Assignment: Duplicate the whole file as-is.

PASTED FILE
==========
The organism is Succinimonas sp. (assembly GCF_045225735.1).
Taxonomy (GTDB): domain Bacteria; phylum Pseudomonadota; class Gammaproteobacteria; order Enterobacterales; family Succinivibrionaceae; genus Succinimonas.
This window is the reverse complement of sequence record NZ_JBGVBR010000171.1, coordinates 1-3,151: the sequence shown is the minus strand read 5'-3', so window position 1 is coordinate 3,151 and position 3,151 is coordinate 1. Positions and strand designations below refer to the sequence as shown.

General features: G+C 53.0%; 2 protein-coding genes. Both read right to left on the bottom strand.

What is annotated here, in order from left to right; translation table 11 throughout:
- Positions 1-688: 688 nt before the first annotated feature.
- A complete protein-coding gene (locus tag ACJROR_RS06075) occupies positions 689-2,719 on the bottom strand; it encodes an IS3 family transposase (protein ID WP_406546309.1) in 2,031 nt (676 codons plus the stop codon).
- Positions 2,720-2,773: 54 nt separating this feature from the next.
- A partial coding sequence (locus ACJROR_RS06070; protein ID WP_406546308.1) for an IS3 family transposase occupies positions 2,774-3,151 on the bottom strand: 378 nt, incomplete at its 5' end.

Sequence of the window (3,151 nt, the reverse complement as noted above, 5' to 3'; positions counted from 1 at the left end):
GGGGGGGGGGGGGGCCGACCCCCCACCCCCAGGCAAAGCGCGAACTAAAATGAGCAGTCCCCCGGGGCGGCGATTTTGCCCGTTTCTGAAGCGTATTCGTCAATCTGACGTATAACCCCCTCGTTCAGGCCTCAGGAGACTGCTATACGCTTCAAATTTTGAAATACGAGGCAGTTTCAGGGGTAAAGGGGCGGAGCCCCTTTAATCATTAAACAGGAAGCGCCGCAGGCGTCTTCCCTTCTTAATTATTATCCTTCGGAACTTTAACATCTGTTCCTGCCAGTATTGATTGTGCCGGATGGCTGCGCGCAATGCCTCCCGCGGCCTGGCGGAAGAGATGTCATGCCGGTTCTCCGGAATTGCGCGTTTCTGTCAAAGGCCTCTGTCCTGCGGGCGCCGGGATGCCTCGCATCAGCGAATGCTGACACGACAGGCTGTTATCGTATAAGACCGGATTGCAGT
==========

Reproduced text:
The organism is Succinimonas sp. (assembly GCF_045225735.1).
Taxonomy (GTDB): domain Bacteria; phylum Pseudomonadota; class Gammaproteobacteria; order Enterobacterales; family Succinivibrionaceae; genus Succinimonas.
This window is the reverse complement of sequence record NZ_JBGVBR010000171.1, coordinates 1-3,151: the sequence shown is the minus strand read 5'-3', so window position 1 is coordinate 3,151 and position 3,151 is coordinate 1. Positions and strand designations below refer to the sequence as shown.

General features: G+C 53.0%; 2 protein-coding genes. Both read right to left on the bottom strand.

What is annotated here, in order from left to right; translation table 11 throughout:
- Positions 1-688: 688 nt before the first annotated feature.
- A complete protein-coding gene (locus tag ACJROR_RS06075) occupies positions 689-2,719 on the bottom strand; it encodes an IS3 family transposase (protein ID WP_406546309.1) in 2,031 nt (676 codons plus the stop codon).
- Positions 2,720-2,773: 54 nt separating this feature from the next.
- A partial coding sequence (locus ACJROR_RS06070; protein ID WP_406546308.1) for an IS3 family transposase occupies positions 2,774-3,151 on the bottom strand: 378 nt, incomplete at its 5' end.

Sequence of the window (3,151 nt, the reverse complement as noted above, 5' to 3'; positions counted from 1 at the left end):
GGGGGGGGGGGGGGCCGACCCCCCACCCCCAGGCAAAGCGCGAACTAAAATGAGCAGTCCCCCGGGGCGGCGATTTTGCCCGTTTCTGAAGCGTATTCGTCAATCTGACGTATAACCCCCTCGTTCAGGCCTCAGGAGACTGCTATACGCTTCAAATTTTGAAATACGAGGCAGTTTCAGGGGTAAAGGGGCGGAGCCCCTTTAATCATTAAACAGGAAGCGCCGCAGGCGTCTTCCCTTCTTAATTATTATCCTTCGGAACTTTAACATCTGTTCCTGCCAGTATTGATTGTGCCGGATGGCTGCGCGCAATGCCTCCCGCGGCCTGGCGGAAGAGATGTCATGCCGGTTCTCCGGAATTGCGCGTTTCTGTCAAAGGCCTCTGTCCTGCGGGCGCCGGGATGCCTCGCATCAGCGAATGCTGACACGACAGGCTGTTATCGTATAAGACCGGATTGCAGT